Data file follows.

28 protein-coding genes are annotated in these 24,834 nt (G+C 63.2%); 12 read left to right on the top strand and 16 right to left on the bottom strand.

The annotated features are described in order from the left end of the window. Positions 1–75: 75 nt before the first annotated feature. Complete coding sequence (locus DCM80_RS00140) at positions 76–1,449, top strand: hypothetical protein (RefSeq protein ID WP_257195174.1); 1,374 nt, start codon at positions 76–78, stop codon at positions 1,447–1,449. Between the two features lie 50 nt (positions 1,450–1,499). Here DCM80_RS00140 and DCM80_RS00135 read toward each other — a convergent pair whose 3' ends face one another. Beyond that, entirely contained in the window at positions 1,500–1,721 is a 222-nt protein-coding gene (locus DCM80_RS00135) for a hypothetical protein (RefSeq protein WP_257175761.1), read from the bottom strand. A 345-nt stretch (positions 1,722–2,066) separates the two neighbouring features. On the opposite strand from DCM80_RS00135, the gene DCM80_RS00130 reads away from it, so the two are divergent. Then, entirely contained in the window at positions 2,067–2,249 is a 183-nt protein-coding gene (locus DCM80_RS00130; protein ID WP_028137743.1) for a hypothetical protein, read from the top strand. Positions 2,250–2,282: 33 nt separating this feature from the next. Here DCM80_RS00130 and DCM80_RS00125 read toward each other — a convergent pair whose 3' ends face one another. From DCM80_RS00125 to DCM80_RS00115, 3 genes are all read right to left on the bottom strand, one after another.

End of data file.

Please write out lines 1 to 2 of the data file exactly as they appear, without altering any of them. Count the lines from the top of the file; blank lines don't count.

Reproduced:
28 protein-coding genes are annotated in these 24,834 nt (G+C 63.2%); 12 read left to right on the top strand and 16 right to left on the bottom strand.

The annotated features are described in order from the left end of the window. Positions 1–75: 75 nt before the first annotated feature. Complete coding sequence (locus DCM80_RS00140) at positions 76–1,449, top strand: hypothetical protein (RefSeq protein ID WP_257195174.1); 1,374 nt, start codon at positions 76–78, stop codon at positions 1,447–1,449. Between the two features lie 50 nt (positions 1,450–1,499). Here DCM80_RS00140 and DCM80_RS00135 read toward each other — a convergent pair whose 3' ends face one another. Beyond that, entirely contained in the window at positions 1,500–1,721 is a 222-nt protein-coding gene (locus DCM80_RS00135) for a hypothetical protein (RefSeq protein WP_257175761.1), read from the bottom strand. A 345-nt stretch (positions 1,722–2,066) separates the two neighbouring features. On the opposite strand from DCM80_RS00135, the gene DCM80_RS00130 reads away from it, so the two are divergent. Then, entirely contained in the window at positions 2,067–2,249 is a 183-nt protein-coding gene (locus DCM80_RS00130; protein ID WP_028137743.1) for a hypothetical protein, read from the top strand. Positions 2,250–2,282: 33 nt separating this feature from the next. Here DCM80_RS00130 and DCM80_RS00125 read toward each other — a convergent pair whose 3' ends face one another. From DCM80_RS00125 to DCM80_RS00115, 3 genes are all read right to left on the bottom strand, one after another.